But her breakout success came in 1979. Hip-hop was growing, but the industry executives weren’t convinced that the genre would translate to vinyl sales. Sylvia saw that as an opportunity to drive around Englewood, NJ, look for rappers, and get them in the studio. She and her son found Big Bank Hank, Wonder Mike, and Master Gee, brought them together, and started Sugar Hill Records.

Sugar Hill Gang’s first single, “Rapper’s Delight,” came out in September 1979, the first hip-hop track on wax. Sylvia sent it to record labels, urged them to play it, and the song took off—quickly cracking the Top 40 and generating $3.5 million for Sugar Hill Records.

“Rapper’s Delight” was often hated on due to its amateur lyrics, but no one questioned Sylvia when she followed up with 1982’s “The Message” by Grandmaster Flash and the Furious Five. The song was a glimpse into the reality of Black life in inner-cities, which became a common theme in hip-hop for years. Hip-hop was on the map.

Sugar Hill Records was soon surpassed by more popular record labels like Def Jam and Priority, but Sylvia’s influence paved the way for the others that followed. She passed away in 2011 at the age of 75. We’re still waiting on that Sylvia Robinson biopic to tell her life story.

8. One Part Vodka, Two Parts Diddy

In 2006, Ciroc was a vodka brand that struggled to sell 40,000 cases per year. Its brand ambassadors weren’t that effective. Diageo, Ciroc’s parent company, wasn’t sure if its grape-based vodka would ever take off.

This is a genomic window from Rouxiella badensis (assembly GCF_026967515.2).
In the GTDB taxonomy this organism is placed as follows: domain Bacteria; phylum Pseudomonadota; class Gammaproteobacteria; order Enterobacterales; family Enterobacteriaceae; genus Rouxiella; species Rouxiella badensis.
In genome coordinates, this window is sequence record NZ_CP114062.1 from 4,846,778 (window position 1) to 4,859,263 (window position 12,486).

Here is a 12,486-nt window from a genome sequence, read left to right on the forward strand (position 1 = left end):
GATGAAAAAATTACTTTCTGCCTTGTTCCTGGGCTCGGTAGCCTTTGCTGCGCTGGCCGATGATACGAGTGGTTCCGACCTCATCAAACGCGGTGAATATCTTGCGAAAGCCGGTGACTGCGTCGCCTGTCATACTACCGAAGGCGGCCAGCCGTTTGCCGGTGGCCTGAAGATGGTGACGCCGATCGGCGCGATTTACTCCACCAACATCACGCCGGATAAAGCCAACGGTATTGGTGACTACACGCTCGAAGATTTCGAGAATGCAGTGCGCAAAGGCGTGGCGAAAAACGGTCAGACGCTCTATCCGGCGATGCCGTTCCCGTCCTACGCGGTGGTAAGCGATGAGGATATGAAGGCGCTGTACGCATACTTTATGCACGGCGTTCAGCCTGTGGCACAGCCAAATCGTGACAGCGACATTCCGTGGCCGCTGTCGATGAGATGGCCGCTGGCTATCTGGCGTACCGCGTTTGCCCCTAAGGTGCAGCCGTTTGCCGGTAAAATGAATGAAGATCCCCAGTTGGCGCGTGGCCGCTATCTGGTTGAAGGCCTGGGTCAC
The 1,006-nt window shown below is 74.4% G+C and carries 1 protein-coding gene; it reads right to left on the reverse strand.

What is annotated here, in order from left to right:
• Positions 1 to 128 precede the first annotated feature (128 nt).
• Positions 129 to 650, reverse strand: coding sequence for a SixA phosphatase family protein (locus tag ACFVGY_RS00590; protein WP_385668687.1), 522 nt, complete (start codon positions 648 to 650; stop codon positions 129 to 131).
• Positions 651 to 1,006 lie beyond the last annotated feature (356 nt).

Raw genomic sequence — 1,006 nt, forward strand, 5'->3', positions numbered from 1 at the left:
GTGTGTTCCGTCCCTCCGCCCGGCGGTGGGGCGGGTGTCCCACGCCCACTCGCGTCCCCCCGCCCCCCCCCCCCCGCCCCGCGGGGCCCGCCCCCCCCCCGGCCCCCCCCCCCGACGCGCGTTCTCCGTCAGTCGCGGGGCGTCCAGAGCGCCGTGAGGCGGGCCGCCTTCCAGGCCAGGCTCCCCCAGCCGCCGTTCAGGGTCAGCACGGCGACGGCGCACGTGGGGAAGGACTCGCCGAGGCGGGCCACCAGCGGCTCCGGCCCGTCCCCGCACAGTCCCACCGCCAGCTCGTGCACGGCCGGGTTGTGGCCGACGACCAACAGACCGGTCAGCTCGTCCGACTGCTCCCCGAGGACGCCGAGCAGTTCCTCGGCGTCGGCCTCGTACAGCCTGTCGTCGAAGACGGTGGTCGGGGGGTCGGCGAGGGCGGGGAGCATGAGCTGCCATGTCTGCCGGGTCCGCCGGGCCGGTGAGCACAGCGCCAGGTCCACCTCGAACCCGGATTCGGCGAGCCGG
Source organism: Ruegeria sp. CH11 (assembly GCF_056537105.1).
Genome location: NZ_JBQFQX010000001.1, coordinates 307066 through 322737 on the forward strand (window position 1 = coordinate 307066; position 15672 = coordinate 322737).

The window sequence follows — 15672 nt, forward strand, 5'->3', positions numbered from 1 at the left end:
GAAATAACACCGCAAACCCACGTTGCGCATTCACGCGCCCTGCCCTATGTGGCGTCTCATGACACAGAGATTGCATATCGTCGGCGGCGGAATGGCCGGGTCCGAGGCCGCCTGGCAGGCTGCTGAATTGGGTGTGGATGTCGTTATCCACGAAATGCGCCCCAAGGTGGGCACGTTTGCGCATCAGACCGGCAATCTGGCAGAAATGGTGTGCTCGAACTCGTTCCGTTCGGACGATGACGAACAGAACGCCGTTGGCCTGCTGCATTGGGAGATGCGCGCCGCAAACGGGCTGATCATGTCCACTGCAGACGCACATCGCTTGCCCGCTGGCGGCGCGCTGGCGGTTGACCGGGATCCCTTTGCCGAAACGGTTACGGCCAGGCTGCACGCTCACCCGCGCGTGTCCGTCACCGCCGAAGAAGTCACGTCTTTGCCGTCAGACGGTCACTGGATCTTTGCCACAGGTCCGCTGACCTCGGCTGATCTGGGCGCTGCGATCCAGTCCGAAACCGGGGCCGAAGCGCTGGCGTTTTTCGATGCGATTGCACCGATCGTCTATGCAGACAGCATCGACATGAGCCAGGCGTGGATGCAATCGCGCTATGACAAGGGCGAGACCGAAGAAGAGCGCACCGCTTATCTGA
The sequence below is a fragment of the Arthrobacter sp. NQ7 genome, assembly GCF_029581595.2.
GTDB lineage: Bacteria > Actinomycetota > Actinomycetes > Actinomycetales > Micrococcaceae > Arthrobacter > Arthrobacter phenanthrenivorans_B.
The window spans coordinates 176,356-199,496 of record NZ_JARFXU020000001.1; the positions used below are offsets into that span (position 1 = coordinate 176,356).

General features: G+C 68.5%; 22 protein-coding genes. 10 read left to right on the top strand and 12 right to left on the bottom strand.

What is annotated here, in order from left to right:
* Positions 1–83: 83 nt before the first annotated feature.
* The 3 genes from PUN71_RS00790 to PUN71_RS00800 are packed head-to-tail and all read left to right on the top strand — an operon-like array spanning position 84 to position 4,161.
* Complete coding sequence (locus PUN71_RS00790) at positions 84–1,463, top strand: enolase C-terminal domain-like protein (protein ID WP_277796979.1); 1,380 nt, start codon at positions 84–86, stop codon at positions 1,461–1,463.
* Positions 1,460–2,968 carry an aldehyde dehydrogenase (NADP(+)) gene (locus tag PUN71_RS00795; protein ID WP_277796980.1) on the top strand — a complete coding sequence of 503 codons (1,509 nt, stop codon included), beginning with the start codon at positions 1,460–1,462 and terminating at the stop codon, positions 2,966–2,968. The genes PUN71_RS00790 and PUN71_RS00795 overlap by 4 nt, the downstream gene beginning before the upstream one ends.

But that was before it linked up with Ciroc Obama.

Sean “Diddy” Combs agreed to a 50 – 50 profit split with Diageo to promote its emerging liquor brand. Puff had a track record of selling his lifestyle to consumers. He did it with music at Uptown and Bad Boy Records. He did it in fashion with Sean John. And now he was ready to do the same in spirits.

Puff put the brand to work immediately. He named Ciroc the official vodka of New Year’s Eve. He featured the brand in lavish commercials with beautiful people living their best life in Vegas. Diddy and longtime business partner Shawn Prez also started The Ciroc Boys, a street team of well-known brand ambassadors to push the product. This was at a time when dark liquor was arguably more popular in hip-hop and Black culture than light liquor was.

Ciroc sales jumped to 100,000 cases in 2007 and steadily climbed in the late 2000s. By 2015, annual sales had reached over 2 million per year. It’s the second-largest premium brand, only trailing Grey Goose. It also inspired other rappers to follow suit. Rick Ross, a former Ciroc Boy, partnered with Belaire after seeing what Puff did with Ciroc. Drake followed with Virginia Black whiskey. Wiz Khalifa is up next with a gin called McQueen And The Violet Fog.

In my collaborator Zack O’Malley Greenburg’s book 3 Kings, he wrote that Diddy doesn’t own equity in Ciroc but he would share evenly in the proceeds if Ciroc was ever sold. A spirits industry expert estimates that Ciroc is easily worth $2 billion based on Diageo’s current valuation. It’s an impressive figure that highlights the work Diddy put into the brand.

“It’s not just about running commercials, or putting up banners, or having signage at a festival,” Diddy once told Zack. “It’s about actually being in the trenches.”

Sign up for his free Zogblog newsletter to hear the next few deals in our rankings as we continue counting down the ten most revolutionary hip-hop business deals of all time.

Dan Runcie

Dan Runcie

Founder of Trapital